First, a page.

|Publication number||US6019010 A|
|Application number||US 09/101,372|
|Publication date||Feb 1, 2000|
|Filing date||Jan 10, 1997|
|Priority date||Jan 10, 1996|
|Also published as||DE69702651D1, DE69702651T2, EP0873483A1, EP0873483B1, WO1997025558A1|
|Publication number||09101372, 101372, PCT/1997/97, PCT/GB/1997/000097, PCT/GB/1997/00097, PCT/GB/97/000097, PCT/GB/97/00097, PCT/GB1997/000097, PCT/GB1997/00097, PCT/GB1997000097, PCT/GB199700097, PCT/GB97/000097, PCT/GB97/00097, PCT/GB97000097, PCT/GB9700097, US 6019010 A, US 6019010A, US-A-6019010, US6019010 A, US6019010A|
|Original Assignee||Jeffrey Robert Lucking, Raymond Martin Stokoe|
|Export Citation||BiBTeX, EndNote, RefMan|
|Patent Citations (14), Referenced by (14), Classifications (18), Legal Events (4)|
|External Links: USPTO, USPTO Assignment, Espacenet|
This invention relates to gear-selection mechanisms.
The invention is concerned especially, though not exclusively, with gear-selection mechanisms for motor-vehicle gearboxes.
Gear selection in motor-vehicle gearboxes is generally carried out by moving selector rings axially between the gears on the mainshaft of the gearbox (the selector rings may have other than a truly ring configuration, for example that of a sleeve or boss, but the common term "ring" will be used herein). These movements are brought about through selector forks which extend to the selector rings from outside the compass of the gears and which are caused to slide parallel to the mainshaft in dependence upon which of the gears is to be selected. The selector forks draw the selector rings along the mainshaft to engage and disengage the gears, and whereas this known form of selector mechanism, is generally satisfactory, it does have disadvantages, especially in the context of competition motoring, where precision gear-changing is to be achieved.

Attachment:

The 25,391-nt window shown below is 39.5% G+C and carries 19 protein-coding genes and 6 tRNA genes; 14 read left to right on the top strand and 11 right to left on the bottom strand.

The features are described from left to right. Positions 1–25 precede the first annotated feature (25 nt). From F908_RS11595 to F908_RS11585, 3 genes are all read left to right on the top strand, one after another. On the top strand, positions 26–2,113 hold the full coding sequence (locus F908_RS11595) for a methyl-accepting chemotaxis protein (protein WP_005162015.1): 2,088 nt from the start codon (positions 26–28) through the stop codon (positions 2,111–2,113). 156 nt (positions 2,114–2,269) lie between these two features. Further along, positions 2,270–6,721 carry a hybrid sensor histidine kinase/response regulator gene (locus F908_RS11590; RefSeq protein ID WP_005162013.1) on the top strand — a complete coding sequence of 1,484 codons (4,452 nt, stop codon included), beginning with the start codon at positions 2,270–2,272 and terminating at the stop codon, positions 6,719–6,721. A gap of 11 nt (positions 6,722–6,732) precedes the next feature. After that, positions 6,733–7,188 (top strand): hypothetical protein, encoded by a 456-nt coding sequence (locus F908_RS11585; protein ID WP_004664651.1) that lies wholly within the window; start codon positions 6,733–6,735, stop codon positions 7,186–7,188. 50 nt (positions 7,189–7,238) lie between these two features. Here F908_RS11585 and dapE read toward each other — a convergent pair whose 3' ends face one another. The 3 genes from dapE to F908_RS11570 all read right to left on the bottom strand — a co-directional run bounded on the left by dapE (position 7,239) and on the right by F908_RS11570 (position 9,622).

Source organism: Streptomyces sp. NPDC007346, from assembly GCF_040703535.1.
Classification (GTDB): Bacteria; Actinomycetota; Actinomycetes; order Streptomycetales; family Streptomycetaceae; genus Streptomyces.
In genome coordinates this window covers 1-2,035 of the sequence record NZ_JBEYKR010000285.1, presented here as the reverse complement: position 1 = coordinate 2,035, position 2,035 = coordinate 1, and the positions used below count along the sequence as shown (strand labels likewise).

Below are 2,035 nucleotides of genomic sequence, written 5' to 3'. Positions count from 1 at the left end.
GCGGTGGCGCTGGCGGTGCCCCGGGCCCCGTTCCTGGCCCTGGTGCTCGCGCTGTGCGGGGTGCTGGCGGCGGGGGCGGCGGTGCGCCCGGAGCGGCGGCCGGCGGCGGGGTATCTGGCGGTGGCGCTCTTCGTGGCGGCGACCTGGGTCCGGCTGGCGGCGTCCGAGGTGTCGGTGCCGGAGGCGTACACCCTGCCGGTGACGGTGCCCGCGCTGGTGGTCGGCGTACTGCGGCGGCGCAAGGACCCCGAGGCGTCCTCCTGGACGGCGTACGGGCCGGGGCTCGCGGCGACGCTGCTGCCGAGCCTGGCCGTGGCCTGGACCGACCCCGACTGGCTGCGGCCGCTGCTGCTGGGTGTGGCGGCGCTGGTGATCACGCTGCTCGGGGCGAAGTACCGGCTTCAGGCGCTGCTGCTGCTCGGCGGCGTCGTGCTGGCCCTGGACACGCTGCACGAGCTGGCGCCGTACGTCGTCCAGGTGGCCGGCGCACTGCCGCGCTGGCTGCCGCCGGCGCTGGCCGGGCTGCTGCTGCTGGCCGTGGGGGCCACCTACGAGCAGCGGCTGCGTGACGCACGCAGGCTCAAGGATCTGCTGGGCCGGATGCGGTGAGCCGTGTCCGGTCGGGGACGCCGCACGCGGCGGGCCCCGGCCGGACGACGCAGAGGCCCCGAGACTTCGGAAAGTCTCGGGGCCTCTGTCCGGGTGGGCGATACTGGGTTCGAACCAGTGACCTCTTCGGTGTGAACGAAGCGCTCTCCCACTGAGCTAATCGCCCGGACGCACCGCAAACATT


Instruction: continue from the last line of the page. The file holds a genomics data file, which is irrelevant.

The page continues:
It is one of the objects of the present invention to provide a form of gear-selection mechanism that has advantage over the known form referred to above in relation to the achievement of precision gear-changing.
According to the present invention there is provided a gear-selection mechanism in which a selector ring is carried on a shaft for movement axially of the shaft in effecting engagement or disengagement of one or more gears of a gearbox, wherein said movement results from force exerted on the ring from longitudinal displacement of an elongate member that extends transversely with respect to the shaft.
The mechanism of the present invention may include a part which is arranged for movement substantially parallel to the shaft and which engages the ring to move the ring in effecting said engagement or disengagement, and in these circumstances said elongate member may bear upon an inclined surface of this part such that longitudinal displacement of said member moves said part and with it the ring axially of the shaft.